PLANS to fast track the rezoning and sale of Melbourne Water-owned land in Rosebud has infuriated residents and raised fears that the land grab will impact the future of Mt Eliza land that is now a haven for wildlife.
The water authority has moved to rezone for development four of its “surplus” Melbourne sites, including the 5.6 hectare site in Jetty Rd, Rosebud, under the state government’s Fast Track Government Land Service.
The land service was established in 2015 to correct planning scheme “anomalies” and provide for the fast-tracked rezoning of “surplus” government land.
Residents are angry that Mornington Peninsula Shire Council missed out on an opportunity around 12 months ago to buy the site at a 30 per cent discounted rate, because council officer Alison Leighton said it did not fit in with council’s long-term plans.
When rezoned, the land – which is divided into four separate parcels and is currently used as recreational space by residents – is expected to be worth about $22 million.
Melbourne Water has been reported as saying it merely operated under the terms of references set by Planning Minister Richard Wynne, and had a “duty” to regularly review land holdings not crucial to its operation.
Doris Campbell, who lives near the Rosebud land, said the council had made a “huge error of judgement” by not buying the land, with Rosebud facing a shortfall in open space.
Ms Campbell said residents saw the fast-tracking of the rezoning as “a joke”.
There was only one consultation meeting held in Dromana before the land was proposed for sale.
Rosebud resident of 16 years, Stuart Grant, said people felt “violated” when they found out about the rezoning, as the land was essential community space. “We will do whatever we can to stop this land being lost to the community,” he said.
An independent advisory committee will hear public submissions in Somerville at a date to be announced in February, but Ms Campbell said she believed the rezoning was “a done deal”.
Anti-development protesters fear Melbourne Water’s land sell-off could impact the fate of a more than impact hectares of pristine land in Kunyung Rd, Mt Eliza, which South East Water wants to rezone for development.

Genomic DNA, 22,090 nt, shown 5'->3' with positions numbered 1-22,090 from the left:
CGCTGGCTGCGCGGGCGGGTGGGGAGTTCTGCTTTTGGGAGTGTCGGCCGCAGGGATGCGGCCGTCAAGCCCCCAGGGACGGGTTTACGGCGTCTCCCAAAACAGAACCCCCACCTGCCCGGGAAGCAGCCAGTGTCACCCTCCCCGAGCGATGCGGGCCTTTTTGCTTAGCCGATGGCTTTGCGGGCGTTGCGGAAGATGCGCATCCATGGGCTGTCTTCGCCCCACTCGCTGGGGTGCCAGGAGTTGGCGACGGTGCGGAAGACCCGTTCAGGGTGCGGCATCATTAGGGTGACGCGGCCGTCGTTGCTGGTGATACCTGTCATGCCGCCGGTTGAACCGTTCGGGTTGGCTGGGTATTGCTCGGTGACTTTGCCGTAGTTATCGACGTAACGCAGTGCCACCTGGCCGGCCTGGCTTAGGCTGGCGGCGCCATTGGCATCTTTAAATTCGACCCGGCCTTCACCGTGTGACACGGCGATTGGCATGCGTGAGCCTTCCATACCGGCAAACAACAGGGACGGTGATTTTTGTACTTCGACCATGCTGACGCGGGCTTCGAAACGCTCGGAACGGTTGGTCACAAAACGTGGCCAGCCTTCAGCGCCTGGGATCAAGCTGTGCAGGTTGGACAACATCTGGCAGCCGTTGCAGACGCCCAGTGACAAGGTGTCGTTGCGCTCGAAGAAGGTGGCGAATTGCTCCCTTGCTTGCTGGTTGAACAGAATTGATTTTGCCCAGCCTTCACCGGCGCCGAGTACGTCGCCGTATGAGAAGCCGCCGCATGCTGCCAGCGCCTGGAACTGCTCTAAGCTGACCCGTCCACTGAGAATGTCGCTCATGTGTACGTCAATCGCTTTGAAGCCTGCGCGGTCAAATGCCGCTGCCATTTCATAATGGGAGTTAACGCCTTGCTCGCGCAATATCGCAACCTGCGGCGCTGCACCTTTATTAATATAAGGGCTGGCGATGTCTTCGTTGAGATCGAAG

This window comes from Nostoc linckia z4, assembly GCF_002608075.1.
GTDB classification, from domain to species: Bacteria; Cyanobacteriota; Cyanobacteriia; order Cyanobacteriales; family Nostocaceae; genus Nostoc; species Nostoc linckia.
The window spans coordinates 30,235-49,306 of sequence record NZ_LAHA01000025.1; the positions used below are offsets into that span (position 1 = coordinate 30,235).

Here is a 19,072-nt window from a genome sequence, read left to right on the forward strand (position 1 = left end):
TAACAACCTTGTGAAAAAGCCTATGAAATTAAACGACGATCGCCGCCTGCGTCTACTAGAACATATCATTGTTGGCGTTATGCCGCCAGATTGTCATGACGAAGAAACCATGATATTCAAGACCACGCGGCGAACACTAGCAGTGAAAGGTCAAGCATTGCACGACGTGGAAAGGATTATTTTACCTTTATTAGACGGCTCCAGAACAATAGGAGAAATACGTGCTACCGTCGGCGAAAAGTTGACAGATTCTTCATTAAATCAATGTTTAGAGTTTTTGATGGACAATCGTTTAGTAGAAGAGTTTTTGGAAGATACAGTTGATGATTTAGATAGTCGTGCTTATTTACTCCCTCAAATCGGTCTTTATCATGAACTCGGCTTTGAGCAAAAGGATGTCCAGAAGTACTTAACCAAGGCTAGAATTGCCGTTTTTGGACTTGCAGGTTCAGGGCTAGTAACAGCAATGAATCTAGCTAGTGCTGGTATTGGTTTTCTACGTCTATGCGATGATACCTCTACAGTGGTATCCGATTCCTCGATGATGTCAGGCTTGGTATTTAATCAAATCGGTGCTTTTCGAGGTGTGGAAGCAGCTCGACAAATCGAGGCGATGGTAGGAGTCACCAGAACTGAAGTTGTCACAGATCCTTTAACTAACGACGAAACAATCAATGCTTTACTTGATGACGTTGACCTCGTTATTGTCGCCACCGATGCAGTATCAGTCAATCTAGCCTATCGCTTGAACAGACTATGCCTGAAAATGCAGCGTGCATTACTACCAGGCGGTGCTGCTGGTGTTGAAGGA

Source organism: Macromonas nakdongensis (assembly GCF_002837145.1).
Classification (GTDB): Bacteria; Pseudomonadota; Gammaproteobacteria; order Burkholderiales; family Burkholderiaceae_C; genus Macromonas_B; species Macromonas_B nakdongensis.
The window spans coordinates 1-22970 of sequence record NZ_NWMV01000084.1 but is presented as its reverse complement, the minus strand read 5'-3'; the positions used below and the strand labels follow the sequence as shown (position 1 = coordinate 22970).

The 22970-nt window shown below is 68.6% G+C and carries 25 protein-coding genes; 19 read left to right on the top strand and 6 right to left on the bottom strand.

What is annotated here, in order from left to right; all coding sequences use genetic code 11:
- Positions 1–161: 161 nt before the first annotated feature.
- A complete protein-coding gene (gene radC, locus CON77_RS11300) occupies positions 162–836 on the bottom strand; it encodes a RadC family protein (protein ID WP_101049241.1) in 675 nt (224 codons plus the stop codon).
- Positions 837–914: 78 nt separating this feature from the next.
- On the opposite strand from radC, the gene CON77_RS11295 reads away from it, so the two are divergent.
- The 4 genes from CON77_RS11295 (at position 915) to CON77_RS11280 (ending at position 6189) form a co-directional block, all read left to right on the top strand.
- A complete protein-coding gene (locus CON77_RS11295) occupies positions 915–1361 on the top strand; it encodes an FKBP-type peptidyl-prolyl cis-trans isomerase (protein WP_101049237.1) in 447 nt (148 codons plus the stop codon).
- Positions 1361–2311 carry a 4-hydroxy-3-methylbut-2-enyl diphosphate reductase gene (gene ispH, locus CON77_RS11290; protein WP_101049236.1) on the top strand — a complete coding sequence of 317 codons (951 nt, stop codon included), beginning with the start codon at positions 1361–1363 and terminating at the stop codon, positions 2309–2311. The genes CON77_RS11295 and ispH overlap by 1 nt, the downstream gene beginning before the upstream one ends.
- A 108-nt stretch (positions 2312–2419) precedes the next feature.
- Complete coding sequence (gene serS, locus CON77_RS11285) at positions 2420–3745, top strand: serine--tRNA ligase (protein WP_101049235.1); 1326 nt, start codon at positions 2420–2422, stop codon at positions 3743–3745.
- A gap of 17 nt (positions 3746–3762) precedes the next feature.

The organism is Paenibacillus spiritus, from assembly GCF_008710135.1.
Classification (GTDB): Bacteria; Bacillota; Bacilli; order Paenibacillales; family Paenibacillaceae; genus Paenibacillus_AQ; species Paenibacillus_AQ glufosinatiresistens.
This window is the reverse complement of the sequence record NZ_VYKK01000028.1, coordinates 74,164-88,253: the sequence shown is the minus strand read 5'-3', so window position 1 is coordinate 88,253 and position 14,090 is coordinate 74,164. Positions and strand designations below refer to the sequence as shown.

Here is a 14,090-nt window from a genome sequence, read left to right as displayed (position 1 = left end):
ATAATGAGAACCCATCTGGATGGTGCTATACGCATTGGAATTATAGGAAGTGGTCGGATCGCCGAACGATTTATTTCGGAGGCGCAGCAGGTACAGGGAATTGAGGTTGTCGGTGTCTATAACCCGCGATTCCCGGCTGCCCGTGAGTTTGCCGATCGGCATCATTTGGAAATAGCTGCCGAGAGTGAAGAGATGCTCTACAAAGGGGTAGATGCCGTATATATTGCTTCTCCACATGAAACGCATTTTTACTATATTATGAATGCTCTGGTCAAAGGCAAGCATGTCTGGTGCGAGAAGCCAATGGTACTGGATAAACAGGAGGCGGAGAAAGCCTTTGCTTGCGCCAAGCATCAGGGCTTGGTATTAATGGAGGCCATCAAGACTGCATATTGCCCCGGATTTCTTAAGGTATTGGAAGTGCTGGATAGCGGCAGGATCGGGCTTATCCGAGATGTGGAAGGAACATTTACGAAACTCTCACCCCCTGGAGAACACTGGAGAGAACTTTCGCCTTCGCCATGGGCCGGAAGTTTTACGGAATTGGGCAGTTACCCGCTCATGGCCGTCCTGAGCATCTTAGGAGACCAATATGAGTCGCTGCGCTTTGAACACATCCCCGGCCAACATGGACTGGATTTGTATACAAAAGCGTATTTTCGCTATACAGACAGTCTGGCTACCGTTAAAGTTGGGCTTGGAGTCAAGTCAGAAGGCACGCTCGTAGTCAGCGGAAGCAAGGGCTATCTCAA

Planning Backlash president Mary Drost said the land sell offs were “disgraceful” and wants Mr Wynne to intervene.
“We are appealing to the planning minister to say no to yet more open space being covered with concrete and glass and thousands more people,” she said.
“Does the government want to pack us all into high rise everywhere, all the trees gone and no open space anywhere?”
Ms Drost said the Mt Eliza land was an important area for wildlife.
“If this keeps going we will have no wildlife left, which would be a tragedy. Stop selling off land.”
Steve Karakitsos, the president of environment group South Eastern Centre for Sustainability, said the behaviour of the state-owned water authorities showed a lack of integrity.
“It boils down to governmental bodies seeking to sell off surplus land that has become integral to the communities in which they are situated,” he said.
Mr Karakitsos said the decommissioned reservoir in Mt Eliza posed a challenge of a different nature to the Rosebud land because of its importance for wildlife, as supported by ecological reports by ecologist Malcolm Legg and backed by zoologist Hans Bruner and botanist Dr Jeff Yugovic.
“We believe that in all instances every site should be formally assessed on their own merits, inclusive of their given social and natural attributes, alongside the public’s input to have the respective sites’ preservation appropriately considered.”
South East Water spokesman Rupert Posner said the future of the Kunyung Rd land – deemed surplus to operational requirements – was still being decided.
“I’ve no idea what Melbourne Water is doing in relation to its sites – you’ll have to ask them,” he replied when asked if Melbourne Water’s land sell-off had repercussions for the Mt Eliza site.
Mornington MP David Morris last year called on SEW to withdraw its plans and transfer the land to Mornington Peninsula Shire for a nominal amount.
The council has indicated it will discuss the site’s future in the “early New Year”, but has not yet set a date.